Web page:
REST API Notes for 5/24/2017 - API Clichés and Mulesoft Joins OpenAPI Initiative


Despite my better judgement, I'm a habitual Twitter user. I'm 90% certain that at least some of my graying hair can be attributed to it. But occasionally there are times, like last week, where I'm reminded of the wonderful conversation that happens there.

3Scale's Nicolas Grenie, while attending the #APIMixtape Conference, started it by tweeting "there should be an #api conference bingo: SOAP Sucks, blame @linkedin and @twitter for shutting APIs, and that GraphQL is the future". Funny because it's true. Attend any API-themed conference and themes begin to appear. The community saw Nicolas's list and quickly added the following presentation clichés:

Someone also mentioned the API conference picture de rigueur: a semi-submerged iceberg. It, with the majority of its mass below water, is meant to illustrate that unseen size of "private" APIs compared to what the public can see. For some bizarre reason, the iceberg also always seems to be the same one (apologies to Netflix's Daniel Jacobson).

The iceberg isn't the only hackneyed visual. There's the exponential growth curve from Programmable Web; just change the year on the horizontal axis. More recently, some form of Twitter's microservice complexity pops up. And the power of standardized interfaces is almost always illustrated with Lego. So (1) much (2) Lego (3).

People struggle to understand abstractions, which is why successful clarifying metaphors get reused. Case in point: the excellent Nordic APIs piece by Art Anthony that, yet again, makes the Lego comparison. People should tread carefully, however. Just because there is a common story we tell ourselves doesn't mean there isn't a better one out there. I challenge those that write and present about APIs to find it.

Have your own API conference cliché you'd like to share? Let me know.


API description specifications are useful for capturing an API's intent in a standardized format. The human-friendly renderings can be used for service discovery, while the machine-readable versions power tool-chain automation. While the advantages of using an API Description may have been obvious, however, which specification to use - API Blueprint, OpenAPI Specification (or OAS, formerly known as Swagger), Mulesoft's RAML, etc. - was less clear. Tools like API Transformer helped if translation was needed after an API description had been created, but not if starting from scratch.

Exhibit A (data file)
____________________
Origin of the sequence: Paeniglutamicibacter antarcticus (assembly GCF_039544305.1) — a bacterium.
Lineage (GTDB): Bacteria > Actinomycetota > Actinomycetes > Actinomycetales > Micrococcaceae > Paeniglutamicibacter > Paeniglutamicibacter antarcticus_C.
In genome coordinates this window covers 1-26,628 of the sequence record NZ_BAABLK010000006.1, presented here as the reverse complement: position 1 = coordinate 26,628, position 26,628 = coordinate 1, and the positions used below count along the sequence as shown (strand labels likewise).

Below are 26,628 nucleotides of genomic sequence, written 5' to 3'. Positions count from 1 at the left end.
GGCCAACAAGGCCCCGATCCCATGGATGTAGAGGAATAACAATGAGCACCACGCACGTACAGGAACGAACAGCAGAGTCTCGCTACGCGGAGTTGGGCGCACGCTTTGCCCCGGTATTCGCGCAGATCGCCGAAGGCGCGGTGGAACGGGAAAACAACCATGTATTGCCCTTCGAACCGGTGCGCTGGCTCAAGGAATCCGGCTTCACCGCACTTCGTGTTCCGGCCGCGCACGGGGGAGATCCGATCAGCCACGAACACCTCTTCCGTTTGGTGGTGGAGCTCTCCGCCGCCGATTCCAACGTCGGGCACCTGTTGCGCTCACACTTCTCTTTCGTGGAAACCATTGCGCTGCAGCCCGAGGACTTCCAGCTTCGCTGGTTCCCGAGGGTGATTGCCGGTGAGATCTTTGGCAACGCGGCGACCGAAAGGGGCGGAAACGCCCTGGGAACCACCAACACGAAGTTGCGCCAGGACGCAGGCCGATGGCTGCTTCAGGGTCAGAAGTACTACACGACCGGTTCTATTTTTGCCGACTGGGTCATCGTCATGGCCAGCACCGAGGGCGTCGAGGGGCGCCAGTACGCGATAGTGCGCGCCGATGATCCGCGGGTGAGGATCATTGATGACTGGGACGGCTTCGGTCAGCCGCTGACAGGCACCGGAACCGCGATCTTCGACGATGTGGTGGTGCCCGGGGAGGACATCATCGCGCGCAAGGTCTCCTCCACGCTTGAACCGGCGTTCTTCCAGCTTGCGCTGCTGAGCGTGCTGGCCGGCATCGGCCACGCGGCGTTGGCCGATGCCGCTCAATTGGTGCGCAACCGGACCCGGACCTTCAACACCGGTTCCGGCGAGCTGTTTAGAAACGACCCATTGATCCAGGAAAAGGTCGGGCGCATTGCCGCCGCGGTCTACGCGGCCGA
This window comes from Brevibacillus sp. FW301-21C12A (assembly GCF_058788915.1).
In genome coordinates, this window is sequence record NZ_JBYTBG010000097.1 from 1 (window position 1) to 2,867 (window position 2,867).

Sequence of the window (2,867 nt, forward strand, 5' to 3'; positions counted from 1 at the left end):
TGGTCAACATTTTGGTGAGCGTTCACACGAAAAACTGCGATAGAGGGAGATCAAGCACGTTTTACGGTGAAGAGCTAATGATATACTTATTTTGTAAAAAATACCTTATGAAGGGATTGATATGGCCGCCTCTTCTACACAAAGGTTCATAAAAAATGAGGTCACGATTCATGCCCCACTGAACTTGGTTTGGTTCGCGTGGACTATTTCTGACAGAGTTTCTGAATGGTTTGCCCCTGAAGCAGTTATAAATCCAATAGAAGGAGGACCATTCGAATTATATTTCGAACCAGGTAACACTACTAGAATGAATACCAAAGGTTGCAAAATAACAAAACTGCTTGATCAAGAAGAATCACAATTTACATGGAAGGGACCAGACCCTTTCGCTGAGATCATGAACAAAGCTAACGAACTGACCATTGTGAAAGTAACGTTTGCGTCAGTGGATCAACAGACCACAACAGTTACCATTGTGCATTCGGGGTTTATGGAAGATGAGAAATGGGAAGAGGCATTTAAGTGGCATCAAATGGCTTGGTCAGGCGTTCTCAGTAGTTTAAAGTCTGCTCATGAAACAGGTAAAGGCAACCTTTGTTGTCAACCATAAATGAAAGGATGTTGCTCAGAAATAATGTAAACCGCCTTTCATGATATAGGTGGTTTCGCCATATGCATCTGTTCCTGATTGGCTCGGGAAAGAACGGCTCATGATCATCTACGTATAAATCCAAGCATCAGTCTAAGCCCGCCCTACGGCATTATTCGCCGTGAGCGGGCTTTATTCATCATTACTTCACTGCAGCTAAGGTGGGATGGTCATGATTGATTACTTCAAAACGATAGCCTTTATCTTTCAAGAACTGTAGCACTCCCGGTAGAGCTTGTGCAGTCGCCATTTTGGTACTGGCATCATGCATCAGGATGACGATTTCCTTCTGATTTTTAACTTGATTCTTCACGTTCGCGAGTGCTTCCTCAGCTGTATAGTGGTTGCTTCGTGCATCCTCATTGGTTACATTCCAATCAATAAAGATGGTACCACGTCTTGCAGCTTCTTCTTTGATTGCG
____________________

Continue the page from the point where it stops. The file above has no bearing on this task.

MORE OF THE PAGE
That changed last week. As announced by Tony Tam, Swagger's initial author, Mulesoft has joined the OpenAPI initiative. They follow Apiary, shepherds of API Blueprint, who joined in 2016. Tony should be lauded for his incredible work to reach this milestone.

However, I don't agree with Tony's sentiment that the "format wars" are necessarily over (or that it was a "war" to begin with, but that is another digression). Less than a week prior to Tony taking his victory lap, Hitch launched the AsyncAPI specification. It attempts to do for asynchronous APIs what OAS did for RESTful ones. While the authors freely admit they were inspired by OAS, there's enough difference here to warrant a closer look.

I just wish we'd reconsider our embrace of YAML to write these things. I'm with Kevin Swiber on this one - we can do better.


A handful of folks reached out with events for Those are now live, along with plenty of additional info I've pulled together. If you're looking for somewhere to play API conference bingo, check it out!

Until next time, Matthew (@libel_vox

Subscribe to Net API Notes

Don’t miss out on the latest issues. Sign up now to get access to the library of members-only issues.